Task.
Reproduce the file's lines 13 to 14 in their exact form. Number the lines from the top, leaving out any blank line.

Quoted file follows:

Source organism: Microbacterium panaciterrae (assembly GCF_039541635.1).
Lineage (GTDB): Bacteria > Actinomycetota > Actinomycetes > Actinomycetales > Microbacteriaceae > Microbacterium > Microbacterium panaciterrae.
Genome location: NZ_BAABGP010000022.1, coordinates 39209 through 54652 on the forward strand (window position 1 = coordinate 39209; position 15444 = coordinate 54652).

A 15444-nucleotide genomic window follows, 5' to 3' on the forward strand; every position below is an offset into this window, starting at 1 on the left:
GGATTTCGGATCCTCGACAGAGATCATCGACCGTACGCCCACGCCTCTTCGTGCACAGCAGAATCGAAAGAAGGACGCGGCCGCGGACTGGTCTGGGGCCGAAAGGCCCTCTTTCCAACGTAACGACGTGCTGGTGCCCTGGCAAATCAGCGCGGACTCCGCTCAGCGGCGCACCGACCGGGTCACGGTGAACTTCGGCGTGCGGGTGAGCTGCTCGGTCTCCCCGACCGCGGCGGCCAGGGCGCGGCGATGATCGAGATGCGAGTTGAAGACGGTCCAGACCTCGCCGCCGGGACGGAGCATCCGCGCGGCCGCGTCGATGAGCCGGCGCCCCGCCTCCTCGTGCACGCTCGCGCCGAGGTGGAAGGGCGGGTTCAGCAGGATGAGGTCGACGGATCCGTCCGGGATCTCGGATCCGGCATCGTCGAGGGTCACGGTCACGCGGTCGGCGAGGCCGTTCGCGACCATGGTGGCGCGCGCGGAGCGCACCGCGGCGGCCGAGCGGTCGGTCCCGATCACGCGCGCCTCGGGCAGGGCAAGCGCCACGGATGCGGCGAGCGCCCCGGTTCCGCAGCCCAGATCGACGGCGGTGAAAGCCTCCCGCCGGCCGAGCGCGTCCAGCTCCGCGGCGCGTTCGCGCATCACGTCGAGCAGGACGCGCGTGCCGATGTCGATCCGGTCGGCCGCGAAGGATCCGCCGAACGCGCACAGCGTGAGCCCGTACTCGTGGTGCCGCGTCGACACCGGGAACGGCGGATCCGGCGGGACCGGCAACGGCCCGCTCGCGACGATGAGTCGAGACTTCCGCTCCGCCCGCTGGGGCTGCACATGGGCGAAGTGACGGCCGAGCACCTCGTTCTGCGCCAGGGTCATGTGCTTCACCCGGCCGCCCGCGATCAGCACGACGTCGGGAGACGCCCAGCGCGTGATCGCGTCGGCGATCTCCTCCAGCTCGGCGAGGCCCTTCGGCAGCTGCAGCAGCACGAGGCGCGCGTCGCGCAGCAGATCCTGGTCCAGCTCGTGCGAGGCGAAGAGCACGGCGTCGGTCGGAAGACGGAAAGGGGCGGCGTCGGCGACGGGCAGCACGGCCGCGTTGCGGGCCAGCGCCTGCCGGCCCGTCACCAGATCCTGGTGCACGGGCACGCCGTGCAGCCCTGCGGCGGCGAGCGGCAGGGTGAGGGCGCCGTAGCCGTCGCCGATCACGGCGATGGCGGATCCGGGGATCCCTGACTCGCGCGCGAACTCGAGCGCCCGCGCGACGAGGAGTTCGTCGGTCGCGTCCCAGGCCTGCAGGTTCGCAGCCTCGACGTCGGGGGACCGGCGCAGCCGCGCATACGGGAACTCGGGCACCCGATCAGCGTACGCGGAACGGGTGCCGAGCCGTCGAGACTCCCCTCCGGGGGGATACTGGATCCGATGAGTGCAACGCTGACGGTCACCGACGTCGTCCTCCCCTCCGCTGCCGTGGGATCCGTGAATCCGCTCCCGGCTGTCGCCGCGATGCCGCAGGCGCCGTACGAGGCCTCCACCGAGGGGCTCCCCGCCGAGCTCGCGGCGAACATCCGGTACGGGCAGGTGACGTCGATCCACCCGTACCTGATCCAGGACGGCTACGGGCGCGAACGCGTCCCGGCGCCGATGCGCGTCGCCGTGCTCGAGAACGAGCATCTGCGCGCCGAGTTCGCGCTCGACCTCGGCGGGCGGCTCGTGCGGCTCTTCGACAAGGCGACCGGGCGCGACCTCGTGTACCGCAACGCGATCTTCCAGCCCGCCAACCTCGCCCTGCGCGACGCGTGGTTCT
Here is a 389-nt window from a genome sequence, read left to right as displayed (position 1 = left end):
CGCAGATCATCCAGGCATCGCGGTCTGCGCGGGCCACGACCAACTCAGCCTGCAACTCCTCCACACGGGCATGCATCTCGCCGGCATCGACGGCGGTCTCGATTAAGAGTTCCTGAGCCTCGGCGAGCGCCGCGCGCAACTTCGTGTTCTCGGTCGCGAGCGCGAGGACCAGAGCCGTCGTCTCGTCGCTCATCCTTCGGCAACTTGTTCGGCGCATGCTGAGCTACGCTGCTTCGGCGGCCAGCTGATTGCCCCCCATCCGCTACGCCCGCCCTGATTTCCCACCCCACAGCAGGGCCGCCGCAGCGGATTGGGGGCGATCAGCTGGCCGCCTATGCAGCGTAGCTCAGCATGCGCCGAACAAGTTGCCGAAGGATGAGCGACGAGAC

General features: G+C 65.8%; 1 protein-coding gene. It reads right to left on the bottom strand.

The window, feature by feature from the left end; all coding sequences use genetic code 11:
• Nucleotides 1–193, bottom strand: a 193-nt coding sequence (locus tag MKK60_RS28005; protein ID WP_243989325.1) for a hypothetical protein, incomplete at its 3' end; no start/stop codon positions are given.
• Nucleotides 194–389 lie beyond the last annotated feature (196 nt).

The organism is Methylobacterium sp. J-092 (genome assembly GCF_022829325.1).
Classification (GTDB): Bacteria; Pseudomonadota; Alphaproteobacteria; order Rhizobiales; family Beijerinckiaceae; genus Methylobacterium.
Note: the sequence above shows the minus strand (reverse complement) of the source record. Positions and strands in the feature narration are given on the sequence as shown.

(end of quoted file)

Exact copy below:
Classification (GTDB): Bacteria; Pseudomonadota; Alphaproteobacteria; order Rhizobiales; family Beijerinckiaceae; genus Methylobacterium.
Note: the sequence above shows the minus strand (reverse complement) of the source record. Positions and strands in the feature narration are given on the sequence as shown.